China unveils first locally made passenger jet

Posted on 10 Nov 2015 by Michael Cruickshank

China has this week unveiled a prototype of what will be the country’s first locally manufactured passenger jet.

The C919, produced by the Commercial Aircraft Corporation of China (Comac) is the result of several years of research and development.

Comac has been working to build this craft since at least 2008, and has faced several delays relating to technology over the course of its development.

The first C919 craft was unveiled on Chinese TV this week to great fanfare, with Chinese president Xi Jinping congratulating its developers.

Reportedly, more than 30 international companies supplied components for the C919 aircraft and over 200,000 technicians were involved throughout its production.

“The aircraft uses the very best of domestic and foreign resources, and was designed and made in accordance with international standards,” said C919 chief designer and Comac deputy general manager, Wu Guanghui according to Chinese state media.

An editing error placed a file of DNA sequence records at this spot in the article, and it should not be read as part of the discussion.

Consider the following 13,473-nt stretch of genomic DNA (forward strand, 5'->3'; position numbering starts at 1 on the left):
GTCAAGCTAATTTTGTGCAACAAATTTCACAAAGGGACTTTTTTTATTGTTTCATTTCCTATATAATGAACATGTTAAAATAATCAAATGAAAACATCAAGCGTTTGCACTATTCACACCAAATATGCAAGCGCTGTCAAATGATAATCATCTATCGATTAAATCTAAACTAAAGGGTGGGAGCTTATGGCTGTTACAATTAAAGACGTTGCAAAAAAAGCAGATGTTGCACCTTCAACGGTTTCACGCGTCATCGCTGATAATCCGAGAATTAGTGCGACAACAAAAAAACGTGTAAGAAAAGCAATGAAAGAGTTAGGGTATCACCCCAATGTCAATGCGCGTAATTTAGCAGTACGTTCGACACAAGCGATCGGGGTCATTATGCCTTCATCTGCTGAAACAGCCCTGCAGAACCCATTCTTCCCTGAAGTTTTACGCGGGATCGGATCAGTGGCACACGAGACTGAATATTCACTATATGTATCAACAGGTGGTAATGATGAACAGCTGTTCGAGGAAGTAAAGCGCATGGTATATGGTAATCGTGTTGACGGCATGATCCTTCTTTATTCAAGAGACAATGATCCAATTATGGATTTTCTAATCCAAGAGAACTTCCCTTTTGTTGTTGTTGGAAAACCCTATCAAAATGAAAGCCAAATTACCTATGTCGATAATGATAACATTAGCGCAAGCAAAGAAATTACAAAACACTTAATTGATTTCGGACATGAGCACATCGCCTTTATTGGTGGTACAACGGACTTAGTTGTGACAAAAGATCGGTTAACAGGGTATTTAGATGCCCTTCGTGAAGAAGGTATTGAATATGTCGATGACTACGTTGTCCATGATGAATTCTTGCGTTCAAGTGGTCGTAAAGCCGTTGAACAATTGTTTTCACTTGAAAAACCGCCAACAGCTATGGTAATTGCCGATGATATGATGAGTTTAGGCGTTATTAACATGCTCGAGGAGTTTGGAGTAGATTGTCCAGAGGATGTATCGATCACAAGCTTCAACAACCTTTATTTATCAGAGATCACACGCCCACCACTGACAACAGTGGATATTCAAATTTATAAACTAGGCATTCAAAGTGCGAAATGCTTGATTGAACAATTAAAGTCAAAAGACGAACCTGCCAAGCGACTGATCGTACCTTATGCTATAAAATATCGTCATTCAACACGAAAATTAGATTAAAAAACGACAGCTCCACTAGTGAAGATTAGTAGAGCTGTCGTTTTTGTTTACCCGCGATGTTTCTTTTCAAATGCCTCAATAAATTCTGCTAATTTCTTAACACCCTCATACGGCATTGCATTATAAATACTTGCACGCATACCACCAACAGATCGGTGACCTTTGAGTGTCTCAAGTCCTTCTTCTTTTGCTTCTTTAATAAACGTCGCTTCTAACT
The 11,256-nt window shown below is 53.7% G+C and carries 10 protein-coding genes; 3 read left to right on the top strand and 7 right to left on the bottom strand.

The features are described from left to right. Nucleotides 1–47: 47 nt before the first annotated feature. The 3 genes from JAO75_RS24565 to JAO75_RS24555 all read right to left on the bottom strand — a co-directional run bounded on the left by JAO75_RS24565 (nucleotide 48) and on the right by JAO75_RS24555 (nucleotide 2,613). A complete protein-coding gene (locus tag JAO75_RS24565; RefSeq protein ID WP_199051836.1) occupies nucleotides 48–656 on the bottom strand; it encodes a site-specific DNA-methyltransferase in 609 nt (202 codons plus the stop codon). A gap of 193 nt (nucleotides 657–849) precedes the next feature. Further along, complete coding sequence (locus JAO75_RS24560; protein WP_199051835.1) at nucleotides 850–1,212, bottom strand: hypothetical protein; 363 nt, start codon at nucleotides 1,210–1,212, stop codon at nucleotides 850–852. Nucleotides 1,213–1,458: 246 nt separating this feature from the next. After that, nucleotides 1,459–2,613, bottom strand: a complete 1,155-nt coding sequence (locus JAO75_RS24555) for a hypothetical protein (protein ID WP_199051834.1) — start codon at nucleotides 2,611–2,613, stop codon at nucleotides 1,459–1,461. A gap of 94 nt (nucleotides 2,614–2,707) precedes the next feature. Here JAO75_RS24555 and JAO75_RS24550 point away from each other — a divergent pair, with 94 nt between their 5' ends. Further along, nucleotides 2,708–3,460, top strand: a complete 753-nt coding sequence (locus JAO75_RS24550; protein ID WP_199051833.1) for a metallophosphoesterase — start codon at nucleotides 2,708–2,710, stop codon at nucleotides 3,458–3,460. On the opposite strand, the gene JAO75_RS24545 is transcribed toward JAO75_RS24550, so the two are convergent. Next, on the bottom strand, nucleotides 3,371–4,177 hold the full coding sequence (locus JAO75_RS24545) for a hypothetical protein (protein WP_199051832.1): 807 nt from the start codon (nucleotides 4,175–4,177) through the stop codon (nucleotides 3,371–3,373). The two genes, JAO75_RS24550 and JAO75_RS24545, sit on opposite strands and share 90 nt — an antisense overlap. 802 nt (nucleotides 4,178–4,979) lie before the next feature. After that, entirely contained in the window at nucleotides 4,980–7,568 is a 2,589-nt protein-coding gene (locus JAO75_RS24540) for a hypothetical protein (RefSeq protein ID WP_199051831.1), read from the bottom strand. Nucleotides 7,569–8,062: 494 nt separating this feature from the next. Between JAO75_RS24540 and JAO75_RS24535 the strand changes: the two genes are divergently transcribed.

The aircraft itself is a smaller passenger jet, able to carry 156 passengers in a mixed-class configuration, or 168 in a pure economy class set up. Comac is also offering a high-density seating configuration for low-cost airlines, able to carry up to 174 people.

In terms of dimensions, the aircraft measures 38.9m in length, and has a total wingspan of 35.8m .

The standard configuration of the aircraft will have a maximum flying range of 4,075 km, while an ‘extended range’ version will be able to fly up to 5,555 km.

With this taken into consideration, the C919 is likely to compete with the Airbus 320 as well as Boeing’s next-generation 737.

The first test flight for the aircraft will be in 2016, with the first finished aircraft not being delivered until 2019.

Despite this late delivery date, Comac has lined up a significant number of buyers for its new aircraft, both in China and internationally.

According to the company they have finalized orders for at least 517 of their new craft to 22 different companies.

Comac has yet to publicly announce what price it is charging for the C919, however, it will have to significantly undercut competitors Boeing and Airbus in order to disrupt their duopoly.